Sometimes, Moms have to sit down and write a blog just as a way of pinching themselves to see if they are really awake. I mean, sometimes I find myself thinking that I really can't believe my life and the things that happen “to” me. We all absorb a lot of drama dealing with even the everyday mundane things, but how many of us can take the drama and say it happens “for” them instead of “to” them?
For example, I recently took the girls to Target. We were shopping for school supplies and using one of those two-seater carts that the girls were getting way too big for. I kept mentioning this fact as we went through the store along with the usual litany of items such as keep your hands in the cart, don't stand up, sit down, stop talking so mean, please keep your hands to yourself, you don't really need to tie yourself in, etc etc. Oh, is this boring you? Seem pretty routine? Well then how about the drama of me not being able to locate my pen? Yes, I was very determined to find my pen, searching and searching for it while the kids were busying themselves looking at things on the shelves. I could picture it so vividly in my mind, the clear Bic pen with black lettering. Only it wasn't in my purse. After giving up on the pen, the real drama presented itself.
Sophie was reaching out of the cart while standing up and to place something back on a rack that she had previously lifted. As she leaned out, she missed her placement for her hand and swung around to collide with the side of the cart against her rib cage. I could tell that it hit her in such a way that it would most likely bruise, and her face grew bright red as she looked like she was about to wail. Instead, something else happened. She seized up tight and apparently couldn't get any air. She was also not responding to me asking her if she was okay. I continued to escalate my voice as I grew more and more alarmed and her face began to turn a little blue. I decided that perhaps she had choked on something so I tried to turn her around. She was completely limp in my arms and I as I began to run through my mental checklist of what to do, she began to stand on her own and breathe a little.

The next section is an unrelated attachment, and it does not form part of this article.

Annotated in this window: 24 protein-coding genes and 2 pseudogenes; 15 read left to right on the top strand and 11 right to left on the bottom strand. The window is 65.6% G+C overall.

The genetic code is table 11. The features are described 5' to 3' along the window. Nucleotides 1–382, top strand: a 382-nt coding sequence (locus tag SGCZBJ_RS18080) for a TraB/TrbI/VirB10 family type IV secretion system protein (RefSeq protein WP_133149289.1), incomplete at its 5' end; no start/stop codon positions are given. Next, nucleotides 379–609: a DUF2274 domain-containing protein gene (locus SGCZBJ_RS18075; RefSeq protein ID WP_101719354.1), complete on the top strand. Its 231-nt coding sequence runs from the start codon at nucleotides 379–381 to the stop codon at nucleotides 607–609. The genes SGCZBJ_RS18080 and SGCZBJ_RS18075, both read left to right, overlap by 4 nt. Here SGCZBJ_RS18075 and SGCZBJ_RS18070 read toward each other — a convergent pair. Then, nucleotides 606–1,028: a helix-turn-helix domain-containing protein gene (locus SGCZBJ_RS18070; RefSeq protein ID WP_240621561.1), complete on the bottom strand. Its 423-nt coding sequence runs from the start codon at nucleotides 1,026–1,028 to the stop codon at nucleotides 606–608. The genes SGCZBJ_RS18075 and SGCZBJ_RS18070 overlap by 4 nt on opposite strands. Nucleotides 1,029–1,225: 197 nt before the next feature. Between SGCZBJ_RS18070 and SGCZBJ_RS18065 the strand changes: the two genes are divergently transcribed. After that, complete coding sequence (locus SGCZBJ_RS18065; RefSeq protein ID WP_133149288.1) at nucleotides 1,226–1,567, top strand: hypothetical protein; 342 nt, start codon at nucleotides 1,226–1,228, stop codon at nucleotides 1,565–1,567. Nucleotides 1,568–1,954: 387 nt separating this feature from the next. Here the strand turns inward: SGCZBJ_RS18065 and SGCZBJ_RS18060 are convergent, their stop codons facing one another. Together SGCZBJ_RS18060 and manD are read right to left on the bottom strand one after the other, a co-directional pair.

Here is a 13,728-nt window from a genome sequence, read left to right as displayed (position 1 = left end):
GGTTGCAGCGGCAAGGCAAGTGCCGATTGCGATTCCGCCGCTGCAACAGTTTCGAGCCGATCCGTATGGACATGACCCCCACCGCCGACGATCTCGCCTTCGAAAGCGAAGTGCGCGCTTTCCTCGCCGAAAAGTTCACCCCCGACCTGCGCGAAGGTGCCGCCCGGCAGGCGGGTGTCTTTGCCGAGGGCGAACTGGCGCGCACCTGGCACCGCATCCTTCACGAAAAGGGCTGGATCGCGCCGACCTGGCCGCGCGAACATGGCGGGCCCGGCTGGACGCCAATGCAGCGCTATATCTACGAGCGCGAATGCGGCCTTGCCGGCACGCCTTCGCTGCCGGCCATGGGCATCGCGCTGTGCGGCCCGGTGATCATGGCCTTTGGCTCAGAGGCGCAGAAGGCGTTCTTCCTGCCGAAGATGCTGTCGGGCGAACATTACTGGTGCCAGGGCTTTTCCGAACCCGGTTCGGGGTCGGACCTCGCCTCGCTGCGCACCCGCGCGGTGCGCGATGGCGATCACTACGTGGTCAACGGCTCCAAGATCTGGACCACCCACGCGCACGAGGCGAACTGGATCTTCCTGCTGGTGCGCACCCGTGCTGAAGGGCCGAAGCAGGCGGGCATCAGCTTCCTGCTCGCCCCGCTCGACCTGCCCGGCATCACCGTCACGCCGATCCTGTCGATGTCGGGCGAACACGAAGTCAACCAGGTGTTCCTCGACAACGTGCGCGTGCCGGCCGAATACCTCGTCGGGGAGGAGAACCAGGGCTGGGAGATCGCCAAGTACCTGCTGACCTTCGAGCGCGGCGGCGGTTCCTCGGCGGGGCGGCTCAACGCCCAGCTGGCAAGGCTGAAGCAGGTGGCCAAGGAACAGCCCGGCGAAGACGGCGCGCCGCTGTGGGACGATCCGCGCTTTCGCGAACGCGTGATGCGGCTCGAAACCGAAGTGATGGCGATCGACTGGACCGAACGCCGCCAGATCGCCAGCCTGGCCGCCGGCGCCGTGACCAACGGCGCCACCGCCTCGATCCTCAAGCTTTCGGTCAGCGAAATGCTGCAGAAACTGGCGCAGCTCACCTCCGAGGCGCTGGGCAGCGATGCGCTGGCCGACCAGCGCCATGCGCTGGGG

Well I guess that is when our Target trip really turned into an adventure. As I sat there trying not to faint out into the isle I noticed a small crowd had gathered and people were talking to me trying to see if we were all okay. Target employees came around and asked if we wanted water. I had water and offered it to Sophie who was now looking like she had downed a bunch of cold medicine. Her eyes were glazed, she had no blood in her face and she acted like she was ready to go to sleep. As she sat there swooning in her seat I decided to hit the road.
I called my doctor on the way to the van and they confirmed that a trip to the E.R. was in order. We all took turns in the car saying prayers for Sophie to feel better, for me to get us to the Hospital okay, and for everything to work out fine. Hours later we determined that she had simply knocked the breath out of her lungs which can be quite a shock to someone. They x-rayed her chest and said she would be bruised but just fine.
The woman giving the x-ray remarked on the girls being twins. “I'm a twin!” she exclaimed and suddenly I had a recollection of meeting this woman before. She had been in the hallway outside of an elevator I was on while in the same hospital some 5 ½ years prior, while visiting my twins in the N.I.C.U. I recounted that visit with her and while she didn't remember it, she did not deny that it could have happened. “We both work here and quite frequently are on that floor,” she told me. I suddenly had a strong urge to hug her and felt that everything was going to be just fine.
Mike had come down to the E.R. to help us get back to the car and back home. Sophie began coming around and was really acting a little strange so we talked about what happened so that she knew nothing was her fault and that everything was ultimately okay.
Maggie was the true teacher in the situation. She kept saying that she couldn't believe how many people came to see if Sophie was okay. She kept saying, “just think about how many people at Target love you Sophie!”
It is so very true. We are connected to each other in such deep and meaningful ways that we are not aware of it until we are faced with circumstances beyond our control. There were a lot of people standing around us, wanting to help, each hearing my concerned cries to my daughter and wanting to DO something. That desire, the one to DO something, exists inside each and every one of us even though we teach ourselves to shut it off sometimes. This desire should really be explored within each and every one of us. How much satisfaction would we all receive in our life if we were always DOING something that mattered? What if we were to tap into that innate concern we have for each other and use it when we need it most? At a time when we are tempted to judge or claim that we are owed more than someone else? In my humble opinion, I think that our natural state is the state that those people found themselves in today while feeling that concern for me and our situation. Our natural state is that of caring for our fellow human beings, not for conquering them. Our natural state is that of loving our fellow humans, not of hating them.